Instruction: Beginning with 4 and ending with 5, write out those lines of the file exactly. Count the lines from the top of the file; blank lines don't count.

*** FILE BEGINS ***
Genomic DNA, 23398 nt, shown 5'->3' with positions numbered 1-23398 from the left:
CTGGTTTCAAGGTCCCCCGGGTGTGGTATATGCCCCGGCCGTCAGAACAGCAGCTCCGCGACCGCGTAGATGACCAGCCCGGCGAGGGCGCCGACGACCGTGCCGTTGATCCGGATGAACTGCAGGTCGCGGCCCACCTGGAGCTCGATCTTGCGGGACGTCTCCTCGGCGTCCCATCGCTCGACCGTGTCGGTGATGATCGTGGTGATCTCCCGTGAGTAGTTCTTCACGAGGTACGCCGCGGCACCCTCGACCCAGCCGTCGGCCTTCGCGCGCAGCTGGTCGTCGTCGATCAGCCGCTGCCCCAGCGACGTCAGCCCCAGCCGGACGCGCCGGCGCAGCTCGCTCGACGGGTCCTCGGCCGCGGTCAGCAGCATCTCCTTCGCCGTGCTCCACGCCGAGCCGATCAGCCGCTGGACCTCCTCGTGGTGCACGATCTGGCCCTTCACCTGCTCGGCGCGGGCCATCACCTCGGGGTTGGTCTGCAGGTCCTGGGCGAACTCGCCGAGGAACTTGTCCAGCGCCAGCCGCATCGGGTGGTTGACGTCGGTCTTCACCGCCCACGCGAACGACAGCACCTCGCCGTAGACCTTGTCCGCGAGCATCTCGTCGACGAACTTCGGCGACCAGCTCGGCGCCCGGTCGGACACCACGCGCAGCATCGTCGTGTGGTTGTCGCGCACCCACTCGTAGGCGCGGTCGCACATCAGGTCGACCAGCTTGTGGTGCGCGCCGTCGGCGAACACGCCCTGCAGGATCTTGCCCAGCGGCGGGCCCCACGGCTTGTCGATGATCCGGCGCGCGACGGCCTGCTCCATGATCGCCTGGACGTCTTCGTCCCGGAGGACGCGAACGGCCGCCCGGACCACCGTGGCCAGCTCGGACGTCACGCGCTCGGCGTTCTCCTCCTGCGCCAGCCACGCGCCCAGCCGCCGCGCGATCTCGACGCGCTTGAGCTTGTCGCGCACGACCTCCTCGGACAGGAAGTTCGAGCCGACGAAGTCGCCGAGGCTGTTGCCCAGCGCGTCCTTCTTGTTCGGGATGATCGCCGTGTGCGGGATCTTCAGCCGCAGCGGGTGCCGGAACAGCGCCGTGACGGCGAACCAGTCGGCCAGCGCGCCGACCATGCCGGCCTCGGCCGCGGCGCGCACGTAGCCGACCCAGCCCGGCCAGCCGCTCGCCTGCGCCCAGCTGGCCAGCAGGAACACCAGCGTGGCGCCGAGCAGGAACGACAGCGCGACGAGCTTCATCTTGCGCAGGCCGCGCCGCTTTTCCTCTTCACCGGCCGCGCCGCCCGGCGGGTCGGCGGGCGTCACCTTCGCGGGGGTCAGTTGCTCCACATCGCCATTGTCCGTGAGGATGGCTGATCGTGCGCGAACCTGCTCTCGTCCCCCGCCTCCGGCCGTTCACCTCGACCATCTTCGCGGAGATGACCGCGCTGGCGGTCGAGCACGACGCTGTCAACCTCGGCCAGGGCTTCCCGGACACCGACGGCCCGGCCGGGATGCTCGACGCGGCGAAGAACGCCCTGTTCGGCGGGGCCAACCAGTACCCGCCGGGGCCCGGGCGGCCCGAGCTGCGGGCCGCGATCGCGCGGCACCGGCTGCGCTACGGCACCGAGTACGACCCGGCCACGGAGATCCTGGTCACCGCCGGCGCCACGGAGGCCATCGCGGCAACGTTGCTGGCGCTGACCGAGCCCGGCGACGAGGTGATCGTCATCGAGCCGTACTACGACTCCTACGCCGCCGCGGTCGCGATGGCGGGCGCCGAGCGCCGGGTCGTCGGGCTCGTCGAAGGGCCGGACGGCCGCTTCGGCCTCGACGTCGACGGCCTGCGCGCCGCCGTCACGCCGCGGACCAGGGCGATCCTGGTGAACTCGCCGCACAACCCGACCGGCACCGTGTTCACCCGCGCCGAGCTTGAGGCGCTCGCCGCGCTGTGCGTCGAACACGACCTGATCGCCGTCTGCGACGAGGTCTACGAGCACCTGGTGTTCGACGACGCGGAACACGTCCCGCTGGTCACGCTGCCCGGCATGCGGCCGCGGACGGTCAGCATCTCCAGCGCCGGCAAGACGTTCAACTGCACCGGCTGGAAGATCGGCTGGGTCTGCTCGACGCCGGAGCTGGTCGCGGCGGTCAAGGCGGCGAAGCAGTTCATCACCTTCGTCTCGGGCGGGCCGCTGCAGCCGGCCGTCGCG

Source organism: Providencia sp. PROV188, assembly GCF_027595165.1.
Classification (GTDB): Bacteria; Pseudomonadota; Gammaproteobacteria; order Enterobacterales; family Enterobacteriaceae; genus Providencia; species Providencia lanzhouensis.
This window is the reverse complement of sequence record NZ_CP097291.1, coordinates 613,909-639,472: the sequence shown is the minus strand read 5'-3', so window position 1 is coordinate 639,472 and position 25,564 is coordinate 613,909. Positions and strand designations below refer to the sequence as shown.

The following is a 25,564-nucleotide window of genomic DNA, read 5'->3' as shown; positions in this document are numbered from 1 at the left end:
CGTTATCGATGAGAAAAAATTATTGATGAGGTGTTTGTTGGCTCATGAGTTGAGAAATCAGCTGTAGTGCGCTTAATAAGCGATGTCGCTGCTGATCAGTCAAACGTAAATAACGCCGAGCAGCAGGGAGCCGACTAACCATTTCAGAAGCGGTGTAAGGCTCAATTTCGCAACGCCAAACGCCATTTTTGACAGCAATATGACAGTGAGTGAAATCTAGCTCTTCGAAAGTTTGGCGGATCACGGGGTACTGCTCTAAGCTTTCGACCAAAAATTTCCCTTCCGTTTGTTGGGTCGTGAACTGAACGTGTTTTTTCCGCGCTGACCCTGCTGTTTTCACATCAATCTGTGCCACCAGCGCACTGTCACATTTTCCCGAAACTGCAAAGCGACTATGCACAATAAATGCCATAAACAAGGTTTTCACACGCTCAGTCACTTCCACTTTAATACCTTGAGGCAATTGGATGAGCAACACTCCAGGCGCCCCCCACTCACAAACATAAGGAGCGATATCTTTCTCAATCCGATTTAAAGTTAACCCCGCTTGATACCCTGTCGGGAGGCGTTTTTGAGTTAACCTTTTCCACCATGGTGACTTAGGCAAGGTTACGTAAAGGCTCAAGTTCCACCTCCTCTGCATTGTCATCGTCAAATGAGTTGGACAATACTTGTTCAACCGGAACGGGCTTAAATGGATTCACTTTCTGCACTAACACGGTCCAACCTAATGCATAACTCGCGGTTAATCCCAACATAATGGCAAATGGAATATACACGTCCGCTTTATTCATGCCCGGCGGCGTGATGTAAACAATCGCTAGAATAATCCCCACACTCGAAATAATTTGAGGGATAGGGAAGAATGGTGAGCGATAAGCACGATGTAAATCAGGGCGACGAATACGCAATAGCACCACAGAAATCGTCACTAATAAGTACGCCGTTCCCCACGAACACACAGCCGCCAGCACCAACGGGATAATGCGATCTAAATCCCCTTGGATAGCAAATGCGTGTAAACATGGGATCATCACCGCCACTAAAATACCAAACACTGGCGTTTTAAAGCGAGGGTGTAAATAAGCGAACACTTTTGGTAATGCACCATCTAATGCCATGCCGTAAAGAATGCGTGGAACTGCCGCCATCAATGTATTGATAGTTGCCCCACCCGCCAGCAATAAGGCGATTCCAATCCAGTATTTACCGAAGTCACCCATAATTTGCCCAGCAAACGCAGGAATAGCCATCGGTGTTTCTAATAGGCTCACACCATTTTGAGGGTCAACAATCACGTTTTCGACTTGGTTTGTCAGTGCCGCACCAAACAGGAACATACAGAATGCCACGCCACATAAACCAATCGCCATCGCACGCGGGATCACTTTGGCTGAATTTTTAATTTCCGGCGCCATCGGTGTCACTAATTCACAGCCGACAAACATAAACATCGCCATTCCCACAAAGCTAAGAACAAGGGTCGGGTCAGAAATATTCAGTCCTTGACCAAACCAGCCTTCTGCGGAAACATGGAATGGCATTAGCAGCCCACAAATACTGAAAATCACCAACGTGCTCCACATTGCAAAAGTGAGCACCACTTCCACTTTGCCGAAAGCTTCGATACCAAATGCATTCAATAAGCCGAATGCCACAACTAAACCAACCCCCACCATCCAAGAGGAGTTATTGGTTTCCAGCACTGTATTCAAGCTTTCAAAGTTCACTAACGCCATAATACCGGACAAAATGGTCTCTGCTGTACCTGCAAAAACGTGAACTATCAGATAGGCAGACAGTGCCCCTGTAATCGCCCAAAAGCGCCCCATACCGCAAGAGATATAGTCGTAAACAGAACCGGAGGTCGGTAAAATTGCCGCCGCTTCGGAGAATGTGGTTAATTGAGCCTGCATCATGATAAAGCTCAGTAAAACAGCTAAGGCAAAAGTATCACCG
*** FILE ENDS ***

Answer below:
Classification (GTDB): Bacteria; Pseudomonadota; Gammaproteobacteria; order Enterobacterales; family Enterobacteriaceae; genus Providencia; species Providencia lanzhouensis.
This window is the reverse complement of sequence record NZ_CP097291.1, coordinates 613,909-639,472: the sequence shown is the minus strand read 5'-3', so window position 1 is coordinate 639,472 and position 25,564 is coordinate 613,909. Positions and strand designations below refer to the sequence as shown.